This week, Rep. Alexandra Ocasio-Cortez (D-N.Y.) and Sen. Ted CruzRafael (Ted) Edward CruzUp next in the culture wars: Adding women to the draft Biden's bipartisan deal faces Senate gauntlet 228 Republican lawmakers urge Supreme Court to overrule Roe v. Wade MORE (R-Texas) both agreed on Twitter that the country should implement a lifetime ban on members of Congress serving as lobbyists after they leave office.




While the two are on opposite political extremes, I happen to share much of Cruz's philosophy. At the same time, I share an appreciation for Ocasio-Cortez rocking her party leadership, like then-Rep. David BratDavid Alan BratTed Cruz, AOC have it right on banning former members of Congress from becoming lobbyists Corey Stewart to lead pro-Trump super PAC The animating forces behind the Democratic Party are true, radical leftists MORE (R-Va.) did to the GOP leadership back in 2015, as one of 25 House Republicans who voted against John Boehner's reelection as Speaker of the House.

With two and a half years of nonstop political attacks from both sides of the aisle, it looks like reform is an issue that can bring everyone together in Washington, and now, we’ve seen a perfect example of that.

Perhaps no two politicians are farther apart on the ideological spectrum than Ocasio-Cortez and Cruz when it comes to just about every other issue.

When Ocasio-Cortez Tweeted out criticism of former members of Congress who’ve become D.C. lobbyists, Cruz was quick to chime in and cite his unlikely agreement. In fact, he called for a lifetime ban. With the condition that it would be a “clean bill” in the Senate, AOC agreed to his call for bipartisan cooperation.


One of the biggest problems in our federal government is the concern about elected officials seeking self-enrichment, leading to motives beyond public service that potentially affect policy choices. A lifetime ban on lobbying would certainly be a strong, positive step.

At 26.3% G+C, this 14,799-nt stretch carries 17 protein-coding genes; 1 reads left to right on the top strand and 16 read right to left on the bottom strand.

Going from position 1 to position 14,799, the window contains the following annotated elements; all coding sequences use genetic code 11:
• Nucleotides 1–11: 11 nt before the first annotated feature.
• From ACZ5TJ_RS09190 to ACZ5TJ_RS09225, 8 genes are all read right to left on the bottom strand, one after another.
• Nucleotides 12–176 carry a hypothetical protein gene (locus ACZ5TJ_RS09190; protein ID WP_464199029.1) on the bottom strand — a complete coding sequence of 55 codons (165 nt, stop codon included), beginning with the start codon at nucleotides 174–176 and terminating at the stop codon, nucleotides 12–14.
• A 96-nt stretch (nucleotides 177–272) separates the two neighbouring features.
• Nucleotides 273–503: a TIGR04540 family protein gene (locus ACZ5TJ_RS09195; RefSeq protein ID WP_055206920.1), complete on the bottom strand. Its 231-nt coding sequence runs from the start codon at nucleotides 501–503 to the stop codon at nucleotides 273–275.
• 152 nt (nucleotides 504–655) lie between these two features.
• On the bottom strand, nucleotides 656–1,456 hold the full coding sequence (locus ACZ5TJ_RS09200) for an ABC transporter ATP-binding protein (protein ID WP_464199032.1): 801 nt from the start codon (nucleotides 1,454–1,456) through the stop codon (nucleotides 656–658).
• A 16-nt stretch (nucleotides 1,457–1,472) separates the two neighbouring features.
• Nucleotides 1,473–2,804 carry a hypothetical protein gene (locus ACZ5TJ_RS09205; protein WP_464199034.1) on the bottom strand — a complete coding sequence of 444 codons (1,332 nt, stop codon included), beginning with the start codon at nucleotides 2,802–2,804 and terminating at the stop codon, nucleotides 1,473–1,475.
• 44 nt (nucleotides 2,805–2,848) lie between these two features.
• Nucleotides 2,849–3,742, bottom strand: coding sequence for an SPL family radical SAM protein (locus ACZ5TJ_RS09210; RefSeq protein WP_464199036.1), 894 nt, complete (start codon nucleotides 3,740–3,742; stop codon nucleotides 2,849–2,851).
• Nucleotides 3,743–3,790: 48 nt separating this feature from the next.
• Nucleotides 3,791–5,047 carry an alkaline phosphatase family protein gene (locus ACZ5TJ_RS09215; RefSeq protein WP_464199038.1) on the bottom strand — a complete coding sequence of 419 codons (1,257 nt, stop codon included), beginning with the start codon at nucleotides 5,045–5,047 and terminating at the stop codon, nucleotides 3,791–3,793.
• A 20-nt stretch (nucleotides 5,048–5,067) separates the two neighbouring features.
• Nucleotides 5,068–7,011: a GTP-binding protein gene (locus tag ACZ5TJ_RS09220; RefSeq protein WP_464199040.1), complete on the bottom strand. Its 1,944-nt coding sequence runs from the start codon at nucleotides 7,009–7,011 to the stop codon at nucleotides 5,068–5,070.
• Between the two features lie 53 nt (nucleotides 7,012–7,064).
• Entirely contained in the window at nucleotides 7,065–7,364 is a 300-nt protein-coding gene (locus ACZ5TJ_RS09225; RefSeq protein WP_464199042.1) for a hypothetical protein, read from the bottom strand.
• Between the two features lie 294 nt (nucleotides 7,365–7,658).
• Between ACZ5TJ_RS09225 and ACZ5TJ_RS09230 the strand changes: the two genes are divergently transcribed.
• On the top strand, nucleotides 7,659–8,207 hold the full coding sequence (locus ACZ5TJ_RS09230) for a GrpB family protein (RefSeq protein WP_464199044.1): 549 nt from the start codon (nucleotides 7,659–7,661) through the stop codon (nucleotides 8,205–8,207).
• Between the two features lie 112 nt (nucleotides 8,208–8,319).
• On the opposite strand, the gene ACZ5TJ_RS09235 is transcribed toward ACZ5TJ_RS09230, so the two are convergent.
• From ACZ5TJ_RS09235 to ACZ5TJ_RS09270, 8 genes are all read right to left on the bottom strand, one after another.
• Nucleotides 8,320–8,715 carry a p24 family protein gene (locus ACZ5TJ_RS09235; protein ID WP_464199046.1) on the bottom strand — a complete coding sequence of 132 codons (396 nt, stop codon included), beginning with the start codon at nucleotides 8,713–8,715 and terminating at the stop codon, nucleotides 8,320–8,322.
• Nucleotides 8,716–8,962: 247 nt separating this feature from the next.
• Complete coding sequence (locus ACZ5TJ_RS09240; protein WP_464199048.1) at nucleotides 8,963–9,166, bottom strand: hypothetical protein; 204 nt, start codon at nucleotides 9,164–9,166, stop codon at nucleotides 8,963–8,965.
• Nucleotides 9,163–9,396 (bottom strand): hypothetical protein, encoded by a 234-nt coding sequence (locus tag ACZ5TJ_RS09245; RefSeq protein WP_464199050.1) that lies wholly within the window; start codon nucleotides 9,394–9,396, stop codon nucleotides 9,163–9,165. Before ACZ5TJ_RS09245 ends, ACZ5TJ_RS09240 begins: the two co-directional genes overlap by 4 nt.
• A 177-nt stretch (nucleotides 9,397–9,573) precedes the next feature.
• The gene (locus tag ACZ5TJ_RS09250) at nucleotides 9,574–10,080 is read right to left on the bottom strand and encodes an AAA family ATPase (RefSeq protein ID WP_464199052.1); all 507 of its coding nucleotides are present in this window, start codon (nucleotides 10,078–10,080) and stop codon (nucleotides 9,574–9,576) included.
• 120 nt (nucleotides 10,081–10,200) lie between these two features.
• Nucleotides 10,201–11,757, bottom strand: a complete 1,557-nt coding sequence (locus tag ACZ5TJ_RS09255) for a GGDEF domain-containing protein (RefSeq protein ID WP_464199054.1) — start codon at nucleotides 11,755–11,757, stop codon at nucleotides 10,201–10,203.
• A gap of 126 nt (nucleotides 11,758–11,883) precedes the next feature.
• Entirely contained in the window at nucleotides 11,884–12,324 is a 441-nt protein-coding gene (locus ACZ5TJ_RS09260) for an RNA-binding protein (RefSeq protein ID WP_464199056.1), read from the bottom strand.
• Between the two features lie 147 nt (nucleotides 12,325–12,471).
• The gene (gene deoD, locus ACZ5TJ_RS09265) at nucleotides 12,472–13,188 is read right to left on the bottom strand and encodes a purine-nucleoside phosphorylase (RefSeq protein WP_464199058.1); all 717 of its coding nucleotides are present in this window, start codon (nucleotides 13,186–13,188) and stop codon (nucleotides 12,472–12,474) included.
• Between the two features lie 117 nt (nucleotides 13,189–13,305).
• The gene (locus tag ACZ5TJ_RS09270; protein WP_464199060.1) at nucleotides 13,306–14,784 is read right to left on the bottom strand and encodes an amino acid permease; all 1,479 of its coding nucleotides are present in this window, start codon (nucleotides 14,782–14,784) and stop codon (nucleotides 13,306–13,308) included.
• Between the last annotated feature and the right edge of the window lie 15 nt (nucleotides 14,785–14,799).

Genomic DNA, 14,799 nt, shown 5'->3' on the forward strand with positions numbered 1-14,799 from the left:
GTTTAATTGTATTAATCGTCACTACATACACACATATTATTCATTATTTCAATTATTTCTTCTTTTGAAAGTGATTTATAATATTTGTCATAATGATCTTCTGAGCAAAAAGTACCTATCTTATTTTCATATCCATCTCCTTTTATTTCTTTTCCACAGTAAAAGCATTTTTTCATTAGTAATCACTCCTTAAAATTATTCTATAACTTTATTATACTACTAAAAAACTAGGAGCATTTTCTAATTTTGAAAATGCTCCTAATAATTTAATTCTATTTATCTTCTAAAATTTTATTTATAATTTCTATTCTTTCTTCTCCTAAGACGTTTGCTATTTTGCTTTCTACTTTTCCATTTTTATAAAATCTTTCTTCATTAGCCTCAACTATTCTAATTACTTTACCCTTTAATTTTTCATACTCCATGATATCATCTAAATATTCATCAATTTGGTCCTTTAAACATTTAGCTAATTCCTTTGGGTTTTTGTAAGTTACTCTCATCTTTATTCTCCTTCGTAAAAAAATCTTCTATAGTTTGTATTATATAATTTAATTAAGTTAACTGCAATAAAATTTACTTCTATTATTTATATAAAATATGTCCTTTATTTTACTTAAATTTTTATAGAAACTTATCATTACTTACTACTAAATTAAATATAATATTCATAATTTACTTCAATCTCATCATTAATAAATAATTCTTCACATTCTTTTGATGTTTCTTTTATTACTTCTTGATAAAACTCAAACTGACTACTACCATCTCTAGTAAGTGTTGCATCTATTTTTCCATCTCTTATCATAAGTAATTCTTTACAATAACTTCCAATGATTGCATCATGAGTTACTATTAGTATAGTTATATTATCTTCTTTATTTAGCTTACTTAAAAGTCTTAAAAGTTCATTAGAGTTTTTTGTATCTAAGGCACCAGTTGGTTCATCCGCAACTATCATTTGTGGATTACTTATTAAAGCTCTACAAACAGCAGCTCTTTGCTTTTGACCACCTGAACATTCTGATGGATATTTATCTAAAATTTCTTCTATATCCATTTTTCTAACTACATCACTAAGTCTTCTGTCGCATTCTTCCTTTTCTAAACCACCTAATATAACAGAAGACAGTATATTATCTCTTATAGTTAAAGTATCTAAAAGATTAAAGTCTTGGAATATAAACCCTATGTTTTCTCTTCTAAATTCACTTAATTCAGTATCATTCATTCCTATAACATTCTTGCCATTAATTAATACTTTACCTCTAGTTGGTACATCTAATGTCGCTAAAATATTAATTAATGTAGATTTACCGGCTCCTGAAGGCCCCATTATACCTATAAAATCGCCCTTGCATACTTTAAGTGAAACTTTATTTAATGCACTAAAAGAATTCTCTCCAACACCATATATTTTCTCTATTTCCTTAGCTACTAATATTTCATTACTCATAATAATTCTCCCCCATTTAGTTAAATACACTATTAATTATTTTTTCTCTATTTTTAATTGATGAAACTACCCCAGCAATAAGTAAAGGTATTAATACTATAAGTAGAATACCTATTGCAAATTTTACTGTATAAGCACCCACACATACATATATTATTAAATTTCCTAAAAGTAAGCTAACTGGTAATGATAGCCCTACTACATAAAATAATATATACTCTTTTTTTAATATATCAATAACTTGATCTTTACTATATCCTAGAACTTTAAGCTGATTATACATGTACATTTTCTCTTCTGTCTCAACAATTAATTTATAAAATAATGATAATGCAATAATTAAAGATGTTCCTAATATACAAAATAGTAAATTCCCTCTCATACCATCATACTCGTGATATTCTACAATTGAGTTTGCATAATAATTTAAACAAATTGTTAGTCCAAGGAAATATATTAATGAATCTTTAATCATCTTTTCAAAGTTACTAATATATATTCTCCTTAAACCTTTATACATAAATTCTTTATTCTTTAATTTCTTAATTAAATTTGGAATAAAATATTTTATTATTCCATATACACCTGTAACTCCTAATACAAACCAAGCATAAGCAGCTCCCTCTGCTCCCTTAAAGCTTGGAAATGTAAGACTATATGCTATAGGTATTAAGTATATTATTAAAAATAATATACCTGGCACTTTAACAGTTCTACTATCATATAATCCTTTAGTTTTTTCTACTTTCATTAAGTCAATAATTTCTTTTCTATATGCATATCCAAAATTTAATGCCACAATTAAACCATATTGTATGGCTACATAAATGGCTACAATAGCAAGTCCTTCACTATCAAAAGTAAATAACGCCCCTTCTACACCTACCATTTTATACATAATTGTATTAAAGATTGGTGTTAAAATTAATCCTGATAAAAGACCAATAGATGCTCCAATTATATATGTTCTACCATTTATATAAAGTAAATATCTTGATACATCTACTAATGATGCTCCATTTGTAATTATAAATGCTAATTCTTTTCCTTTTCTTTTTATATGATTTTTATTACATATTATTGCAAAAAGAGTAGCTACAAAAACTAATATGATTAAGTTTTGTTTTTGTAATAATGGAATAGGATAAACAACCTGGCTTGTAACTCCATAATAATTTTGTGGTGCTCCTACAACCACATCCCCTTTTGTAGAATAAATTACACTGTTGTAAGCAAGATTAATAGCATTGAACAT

Lobbying in the United States describes paid activity in which special interests hire well-connected professional advocates, often lawyers, to argue for specific legislation in decision-making bodies such as the United States Congress.

A definition of a lobbyist is someone "employed to persuade legislators to pass legislation that will help the lobbyist's employer." Many lobbyists work in lobbying firms or law firms, some of which retain clients outside lobbying.

This should be a no brainer issue for all members of Congress to get behind as a foundational move towards fixing our broken political system.

Average voters know that most politicians got into politics right out of college. To see these individuals then leave office and get seven-figure salaries as lobbyists simply because they were elected officials with political influence is the absolute epitome of a rigged system. If a current member knows they have a high-paying job waiting for them in the future, then they are that much more easily swayed into supporting certain legislation that some other lobbyists ask them to support. It’s astonishing to believe that this has gone on for centuries in America.


As late as 2014 I needed to run a campaign against a candidate whose wealth increased from $1 million to $13 million while he was in Congress as a public servant which helped lead to an end to insider trading by members of Congress. For decades, elected officials were able to use insider knowledge to get rich while in office. 

The next step is to stop the revolving door that lets them get rich after they finish approving money through legislation for future employers.

The system of the haves and the have-nots are at the core of this issue. It’s a rich man’s game run by favors and the buddy system.

To stop the revolving door of corruption in our nation’s capital, this is a big opportunity to put a bipartisan bill in front of Congress.

John Pudner is executive director of